The ability of HCV to remain cell associated and prevent host cell death is the main determinant of viral pathogenicity, which causes persistent infection in the liver. Presence of closely related but heterogeneous population of virus genome is one of the important factors responsible for persistence of HCV infection in the liver.
Hepatocytes and possibly B lymphocytes are the natural targets of HCV. Results of recent studies show that at least 50% of hepatocytes may be infected with HCV in patients with chronic hepatitis. In most infected people, viremia persists and is asso-ciated with a variable degree of hepatic inflammation and fibrosis.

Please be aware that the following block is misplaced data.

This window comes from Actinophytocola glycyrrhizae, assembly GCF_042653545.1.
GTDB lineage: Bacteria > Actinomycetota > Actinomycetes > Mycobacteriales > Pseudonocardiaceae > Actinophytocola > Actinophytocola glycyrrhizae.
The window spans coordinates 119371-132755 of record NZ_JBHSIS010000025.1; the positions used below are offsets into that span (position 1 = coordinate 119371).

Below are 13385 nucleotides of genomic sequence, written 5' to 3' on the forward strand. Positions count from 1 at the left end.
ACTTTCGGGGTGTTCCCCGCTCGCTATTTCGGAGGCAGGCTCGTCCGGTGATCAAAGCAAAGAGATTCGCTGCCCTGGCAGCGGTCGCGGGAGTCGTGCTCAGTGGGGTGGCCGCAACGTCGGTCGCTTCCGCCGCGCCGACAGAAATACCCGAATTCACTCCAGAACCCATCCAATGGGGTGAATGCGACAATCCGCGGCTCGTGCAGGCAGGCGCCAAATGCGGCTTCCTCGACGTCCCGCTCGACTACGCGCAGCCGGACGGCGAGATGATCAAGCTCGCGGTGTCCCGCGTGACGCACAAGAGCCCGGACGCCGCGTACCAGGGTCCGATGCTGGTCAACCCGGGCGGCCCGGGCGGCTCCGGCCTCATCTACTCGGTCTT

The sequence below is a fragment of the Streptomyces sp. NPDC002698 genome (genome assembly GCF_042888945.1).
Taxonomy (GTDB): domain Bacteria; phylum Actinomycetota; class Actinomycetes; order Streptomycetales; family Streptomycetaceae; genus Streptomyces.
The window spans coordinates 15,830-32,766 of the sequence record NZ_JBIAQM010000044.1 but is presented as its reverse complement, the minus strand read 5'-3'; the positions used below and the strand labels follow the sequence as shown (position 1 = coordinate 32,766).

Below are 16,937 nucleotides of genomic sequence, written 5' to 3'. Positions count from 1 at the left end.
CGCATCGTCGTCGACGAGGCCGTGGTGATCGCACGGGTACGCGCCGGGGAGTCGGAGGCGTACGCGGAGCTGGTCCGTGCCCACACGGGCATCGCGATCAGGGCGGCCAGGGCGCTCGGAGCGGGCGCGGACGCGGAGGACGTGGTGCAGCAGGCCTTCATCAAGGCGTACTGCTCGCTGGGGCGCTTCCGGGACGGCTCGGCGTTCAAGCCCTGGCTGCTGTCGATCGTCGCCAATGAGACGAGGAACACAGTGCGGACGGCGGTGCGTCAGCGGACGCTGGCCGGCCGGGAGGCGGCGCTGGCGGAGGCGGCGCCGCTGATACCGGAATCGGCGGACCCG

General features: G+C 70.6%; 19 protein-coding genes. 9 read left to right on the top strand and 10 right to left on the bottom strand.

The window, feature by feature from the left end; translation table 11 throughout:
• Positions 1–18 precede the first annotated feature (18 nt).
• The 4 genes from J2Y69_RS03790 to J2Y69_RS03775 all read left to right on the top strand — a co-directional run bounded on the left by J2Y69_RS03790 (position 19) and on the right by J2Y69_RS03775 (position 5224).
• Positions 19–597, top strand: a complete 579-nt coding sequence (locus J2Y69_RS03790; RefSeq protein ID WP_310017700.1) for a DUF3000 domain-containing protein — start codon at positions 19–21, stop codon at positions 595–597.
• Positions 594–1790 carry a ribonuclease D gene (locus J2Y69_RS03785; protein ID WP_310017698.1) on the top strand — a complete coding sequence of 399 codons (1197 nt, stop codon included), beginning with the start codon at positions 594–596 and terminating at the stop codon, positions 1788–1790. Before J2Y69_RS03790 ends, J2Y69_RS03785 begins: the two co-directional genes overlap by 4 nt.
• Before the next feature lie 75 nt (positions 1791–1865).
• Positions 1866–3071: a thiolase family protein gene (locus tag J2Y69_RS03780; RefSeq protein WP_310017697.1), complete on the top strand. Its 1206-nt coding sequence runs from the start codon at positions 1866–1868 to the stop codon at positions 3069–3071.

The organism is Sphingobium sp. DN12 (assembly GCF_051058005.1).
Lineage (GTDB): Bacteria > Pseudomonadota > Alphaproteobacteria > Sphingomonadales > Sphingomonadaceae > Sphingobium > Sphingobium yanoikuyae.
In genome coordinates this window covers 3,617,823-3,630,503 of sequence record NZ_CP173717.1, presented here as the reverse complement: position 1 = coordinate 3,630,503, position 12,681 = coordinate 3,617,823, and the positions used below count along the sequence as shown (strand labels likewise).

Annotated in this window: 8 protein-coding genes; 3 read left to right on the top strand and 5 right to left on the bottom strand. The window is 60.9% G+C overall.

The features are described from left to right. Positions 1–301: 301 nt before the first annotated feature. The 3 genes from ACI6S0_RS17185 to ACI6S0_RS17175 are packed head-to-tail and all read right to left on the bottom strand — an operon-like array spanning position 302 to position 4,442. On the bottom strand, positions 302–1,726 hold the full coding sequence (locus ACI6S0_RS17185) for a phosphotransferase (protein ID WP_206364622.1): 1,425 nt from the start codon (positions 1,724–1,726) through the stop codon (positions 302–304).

Chronics hepatitis is characterized by lymphocyte infiltration either within the portal tract or in the liver lobule and portal and periportal fibrosis. Portal inflammation, interphase hepatitis, and lobular necrosis are the main histopathological features of chronic hepatitis caused by HCV.
Immunity to HCV may not be lifelong, and serum antibodies to HCV are usually protective. Cell-mediated immunity, mainly cytotoxic T lymphocytes, contributes primarily to liver inflam-mation and ultimately to tissue necrosis.